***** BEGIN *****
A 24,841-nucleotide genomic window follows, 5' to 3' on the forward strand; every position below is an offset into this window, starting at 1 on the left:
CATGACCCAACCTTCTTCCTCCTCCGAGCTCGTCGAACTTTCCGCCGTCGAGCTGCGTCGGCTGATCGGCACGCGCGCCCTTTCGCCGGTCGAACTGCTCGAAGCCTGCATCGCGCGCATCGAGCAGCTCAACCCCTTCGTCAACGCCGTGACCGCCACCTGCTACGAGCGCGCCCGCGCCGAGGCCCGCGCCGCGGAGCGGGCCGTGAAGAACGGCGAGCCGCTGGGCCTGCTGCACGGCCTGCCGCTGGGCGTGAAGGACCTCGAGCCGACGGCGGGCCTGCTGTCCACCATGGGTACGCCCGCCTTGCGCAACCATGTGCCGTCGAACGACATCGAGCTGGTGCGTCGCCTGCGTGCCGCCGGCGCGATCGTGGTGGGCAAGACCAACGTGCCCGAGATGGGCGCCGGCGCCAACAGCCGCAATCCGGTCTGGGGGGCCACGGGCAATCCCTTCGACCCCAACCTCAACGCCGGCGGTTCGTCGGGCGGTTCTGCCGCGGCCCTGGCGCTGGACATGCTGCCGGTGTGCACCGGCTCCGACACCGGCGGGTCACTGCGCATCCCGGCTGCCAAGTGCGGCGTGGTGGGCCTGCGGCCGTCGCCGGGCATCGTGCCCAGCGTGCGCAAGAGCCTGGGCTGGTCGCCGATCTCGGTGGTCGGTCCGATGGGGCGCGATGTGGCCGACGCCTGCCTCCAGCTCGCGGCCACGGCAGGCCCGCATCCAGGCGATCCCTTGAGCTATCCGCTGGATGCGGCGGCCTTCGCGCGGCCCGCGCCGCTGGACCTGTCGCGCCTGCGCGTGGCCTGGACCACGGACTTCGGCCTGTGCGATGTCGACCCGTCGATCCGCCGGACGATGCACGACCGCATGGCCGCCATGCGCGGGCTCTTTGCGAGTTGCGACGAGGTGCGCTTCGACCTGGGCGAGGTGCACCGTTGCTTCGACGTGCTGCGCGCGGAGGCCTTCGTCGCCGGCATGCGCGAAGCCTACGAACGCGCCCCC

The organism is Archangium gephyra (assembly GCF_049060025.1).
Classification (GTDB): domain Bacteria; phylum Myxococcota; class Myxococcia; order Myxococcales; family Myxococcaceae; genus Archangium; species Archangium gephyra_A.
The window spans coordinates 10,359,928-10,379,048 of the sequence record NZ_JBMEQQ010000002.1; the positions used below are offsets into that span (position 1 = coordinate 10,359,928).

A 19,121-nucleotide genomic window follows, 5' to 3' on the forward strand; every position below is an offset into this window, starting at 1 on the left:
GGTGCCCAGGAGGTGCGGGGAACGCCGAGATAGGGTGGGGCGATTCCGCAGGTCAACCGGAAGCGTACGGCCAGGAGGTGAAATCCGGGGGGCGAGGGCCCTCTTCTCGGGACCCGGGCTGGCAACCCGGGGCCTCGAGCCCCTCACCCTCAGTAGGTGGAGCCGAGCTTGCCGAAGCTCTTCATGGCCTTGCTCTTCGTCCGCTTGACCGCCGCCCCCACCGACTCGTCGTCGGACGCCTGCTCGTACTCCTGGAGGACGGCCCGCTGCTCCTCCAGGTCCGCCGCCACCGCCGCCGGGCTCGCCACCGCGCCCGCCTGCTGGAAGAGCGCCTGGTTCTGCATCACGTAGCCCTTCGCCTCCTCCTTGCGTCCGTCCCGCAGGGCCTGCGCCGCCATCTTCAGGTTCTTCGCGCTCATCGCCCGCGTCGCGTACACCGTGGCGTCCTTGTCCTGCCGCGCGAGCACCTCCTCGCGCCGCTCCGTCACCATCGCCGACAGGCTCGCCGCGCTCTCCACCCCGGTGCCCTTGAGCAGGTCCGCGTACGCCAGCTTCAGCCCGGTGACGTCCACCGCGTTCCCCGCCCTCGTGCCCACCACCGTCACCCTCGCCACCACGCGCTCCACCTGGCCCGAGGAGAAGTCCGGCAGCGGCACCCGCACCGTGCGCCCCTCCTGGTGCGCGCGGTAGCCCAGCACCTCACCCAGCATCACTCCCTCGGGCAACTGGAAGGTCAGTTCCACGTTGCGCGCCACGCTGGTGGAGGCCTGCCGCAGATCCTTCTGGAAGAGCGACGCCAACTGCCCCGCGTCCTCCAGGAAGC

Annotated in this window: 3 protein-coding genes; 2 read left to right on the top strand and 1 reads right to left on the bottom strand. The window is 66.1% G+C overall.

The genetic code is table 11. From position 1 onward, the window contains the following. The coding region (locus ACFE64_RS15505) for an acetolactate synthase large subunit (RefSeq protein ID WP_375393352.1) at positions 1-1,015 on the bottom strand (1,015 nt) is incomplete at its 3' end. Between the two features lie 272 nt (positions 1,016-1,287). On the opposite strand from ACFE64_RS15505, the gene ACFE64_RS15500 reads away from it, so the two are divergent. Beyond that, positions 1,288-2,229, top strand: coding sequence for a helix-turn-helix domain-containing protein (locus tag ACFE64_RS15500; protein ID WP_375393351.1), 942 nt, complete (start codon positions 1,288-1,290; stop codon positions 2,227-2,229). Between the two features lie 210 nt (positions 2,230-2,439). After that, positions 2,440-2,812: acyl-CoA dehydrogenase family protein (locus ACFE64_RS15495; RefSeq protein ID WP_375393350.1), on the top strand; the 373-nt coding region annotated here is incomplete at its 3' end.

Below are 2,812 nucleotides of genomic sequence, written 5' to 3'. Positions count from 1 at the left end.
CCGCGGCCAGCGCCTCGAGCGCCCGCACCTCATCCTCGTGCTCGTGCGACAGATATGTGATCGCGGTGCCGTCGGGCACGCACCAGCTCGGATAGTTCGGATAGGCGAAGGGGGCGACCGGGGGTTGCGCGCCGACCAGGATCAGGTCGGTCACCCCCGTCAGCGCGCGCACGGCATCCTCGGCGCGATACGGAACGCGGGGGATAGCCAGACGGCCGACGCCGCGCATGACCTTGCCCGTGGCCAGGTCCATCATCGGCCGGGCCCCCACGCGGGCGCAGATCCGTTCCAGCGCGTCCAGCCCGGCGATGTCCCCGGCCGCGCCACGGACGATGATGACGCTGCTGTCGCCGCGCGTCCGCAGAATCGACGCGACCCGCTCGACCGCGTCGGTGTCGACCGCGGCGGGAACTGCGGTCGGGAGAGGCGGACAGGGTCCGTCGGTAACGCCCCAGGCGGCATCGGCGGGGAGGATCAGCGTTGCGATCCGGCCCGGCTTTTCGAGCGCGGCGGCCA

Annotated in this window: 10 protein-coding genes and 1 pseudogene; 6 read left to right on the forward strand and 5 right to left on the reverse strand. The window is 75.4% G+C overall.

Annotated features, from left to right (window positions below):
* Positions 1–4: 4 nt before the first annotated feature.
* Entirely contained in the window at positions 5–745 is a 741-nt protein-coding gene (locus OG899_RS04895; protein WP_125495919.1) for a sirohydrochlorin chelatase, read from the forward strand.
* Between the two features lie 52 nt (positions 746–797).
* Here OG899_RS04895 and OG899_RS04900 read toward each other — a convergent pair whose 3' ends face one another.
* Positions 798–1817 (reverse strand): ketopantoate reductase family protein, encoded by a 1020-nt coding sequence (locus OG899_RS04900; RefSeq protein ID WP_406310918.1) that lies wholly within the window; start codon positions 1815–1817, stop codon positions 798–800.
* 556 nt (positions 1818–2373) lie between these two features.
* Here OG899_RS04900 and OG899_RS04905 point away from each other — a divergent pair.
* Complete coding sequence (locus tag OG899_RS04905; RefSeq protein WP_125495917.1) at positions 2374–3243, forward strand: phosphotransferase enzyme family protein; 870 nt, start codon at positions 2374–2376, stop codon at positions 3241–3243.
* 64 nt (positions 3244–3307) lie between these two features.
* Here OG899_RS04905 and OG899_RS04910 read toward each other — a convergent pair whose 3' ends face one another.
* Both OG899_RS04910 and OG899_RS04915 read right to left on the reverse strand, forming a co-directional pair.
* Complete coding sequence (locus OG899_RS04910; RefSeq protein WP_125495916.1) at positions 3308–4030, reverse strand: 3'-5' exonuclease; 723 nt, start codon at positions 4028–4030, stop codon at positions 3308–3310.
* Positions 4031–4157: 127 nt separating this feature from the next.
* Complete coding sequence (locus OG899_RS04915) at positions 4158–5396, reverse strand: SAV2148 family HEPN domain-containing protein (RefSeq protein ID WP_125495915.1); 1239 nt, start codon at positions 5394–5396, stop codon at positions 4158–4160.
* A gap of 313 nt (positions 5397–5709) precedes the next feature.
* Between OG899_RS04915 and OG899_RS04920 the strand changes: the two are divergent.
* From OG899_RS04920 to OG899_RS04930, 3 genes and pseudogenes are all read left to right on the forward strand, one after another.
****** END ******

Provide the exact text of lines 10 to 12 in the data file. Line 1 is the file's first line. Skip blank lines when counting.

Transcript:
Below are 2,812 nucleotides of genomic sequence, written 5' to 3'. Positions count from 1 at the left end.
CCGCGGCCAGCGCCTCGAGCGCCCGCACCTCATCCTCGTGCTCGTGCGACAGATATGTGATCGCGGTGCCGTCGGGCACGCACCAGCTCGGATAGTTCGGATAGGCGAAGGGGGCGACCGGGGGTTGCGCGCCGACCAGGATCAGGTCGGTCACCCCCGTCAGCGCGCGCACGGCATCCTCGGCGCGATACGGAACGCGGGGGATAGCCAGACGGCCGACGCCGCGCATGACCTTGCCCGTGGCCAGGTCCATCATCGGCCGGGCCCCCACGCGGGCGCAGATCCGTTCCAGCGCGTCCAGCCCGGCGATGTCCCCGGCCGCGCCACGGACGATGATGACGCTGCTGTCGCCGCGCGTCCGCAGAATCGACGCGACCCGCTCGACCGCGTCGGTGTCGACCGCGGCGGGAACTGCGGTCGGGAGAGGCGGACAGGGTCCGTCGGTAACGCCCCAGGCGGCATCGGCGGGGAGGATCAGCGTTGCGATCCGGCCCGGCTTTTCGAGCGCGGCGGCCA

Annotated in this window: 10 protein-coding genes and 1 pseudogene; 6 read left to right on the forward strand and 5 right to left on the reverse strand. The window is 75.4% G+C overall.